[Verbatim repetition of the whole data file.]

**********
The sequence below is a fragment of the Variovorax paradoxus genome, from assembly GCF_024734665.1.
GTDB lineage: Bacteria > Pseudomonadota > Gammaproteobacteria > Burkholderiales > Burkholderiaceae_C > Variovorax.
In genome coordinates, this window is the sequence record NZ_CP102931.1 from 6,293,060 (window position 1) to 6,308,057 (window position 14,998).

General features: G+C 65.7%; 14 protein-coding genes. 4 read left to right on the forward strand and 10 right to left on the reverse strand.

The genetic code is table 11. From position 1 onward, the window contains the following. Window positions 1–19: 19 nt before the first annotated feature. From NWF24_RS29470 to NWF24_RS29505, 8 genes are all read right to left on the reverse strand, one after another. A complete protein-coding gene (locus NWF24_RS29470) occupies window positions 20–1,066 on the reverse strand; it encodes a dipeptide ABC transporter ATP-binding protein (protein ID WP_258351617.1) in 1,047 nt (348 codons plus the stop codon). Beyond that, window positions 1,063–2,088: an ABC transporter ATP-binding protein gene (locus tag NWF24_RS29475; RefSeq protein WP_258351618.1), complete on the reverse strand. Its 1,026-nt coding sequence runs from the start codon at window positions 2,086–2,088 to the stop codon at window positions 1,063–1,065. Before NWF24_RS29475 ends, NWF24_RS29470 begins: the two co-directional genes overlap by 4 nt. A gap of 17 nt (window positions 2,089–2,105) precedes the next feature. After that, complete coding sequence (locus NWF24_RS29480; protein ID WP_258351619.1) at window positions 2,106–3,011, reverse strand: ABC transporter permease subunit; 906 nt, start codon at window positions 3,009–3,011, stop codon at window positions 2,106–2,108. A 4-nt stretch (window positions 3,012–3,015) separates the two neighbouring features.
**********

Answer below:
The sequence below is a fragment of the Variovorax paradoxus genome, from assembly GCF_024734665.1.
GTDB lineage: Bacteria > Pseudomonadota > Gammaproteobacteria > Burkholderiales > Burkholderiaceae_C > Variovorax.
In genome coordinates, this window is the sequence record NZ_CP102931.1 from 6,293,060 (window position 1) to 6,308,057 (window position 14,998).

General features: G+C 65.7%; 14 protein-coding genes. 4 read left to right on the forward strand and 10 right to left on the reverse strand.

The genetic code is table 11. From position 1 onward, the window contains the following. Window positions 1–19: 19 nt before the first annotated feature. From NWF24_RS29470 to NWF24_RS29505, 8 genes are all read right to left on the reverse strand, one after another. A complete protein-coding gene (locus NWF24_RS29470) occupies window positions 20–1,066 on the reverse strand; it encodes a dipeptide ABC transporter ATP-binding protein (protein ID WP_258351617.1) in 1,047 nt (348 codons plus the stop codon). Beyond that, window positions 1,063–2,088: an ABC transporter ATP-binding protein gene (locus tag NWF24_RS29475; RefSeq protein WP_258351618.1), complete on the reverse strand. Its 1,026-nt coding sequence runs from the start codon at window positions 2,086–2,088 to the stop codon at window positions 1,063–1,065. Before NWF24_RS29475 ends, NWF24_RS29470 begins: the two co-directional genes overlap by 4 nt. A gap of 17 nt (window positions 2,089–2,105) precedes the next feature. After that, complete coding sequence (locus NWF24_RS29480; protein ID WP_258351619.1) at window positions 2,106–3,011, reverse strand: ABC transporter permease subunit; 906 nt, start codon at window positions 3,009–3,011, stop codon at window positions 2,106–2,108. A 4-nt stretch (window positions 3,012–3,015) separates the two neighbouring features.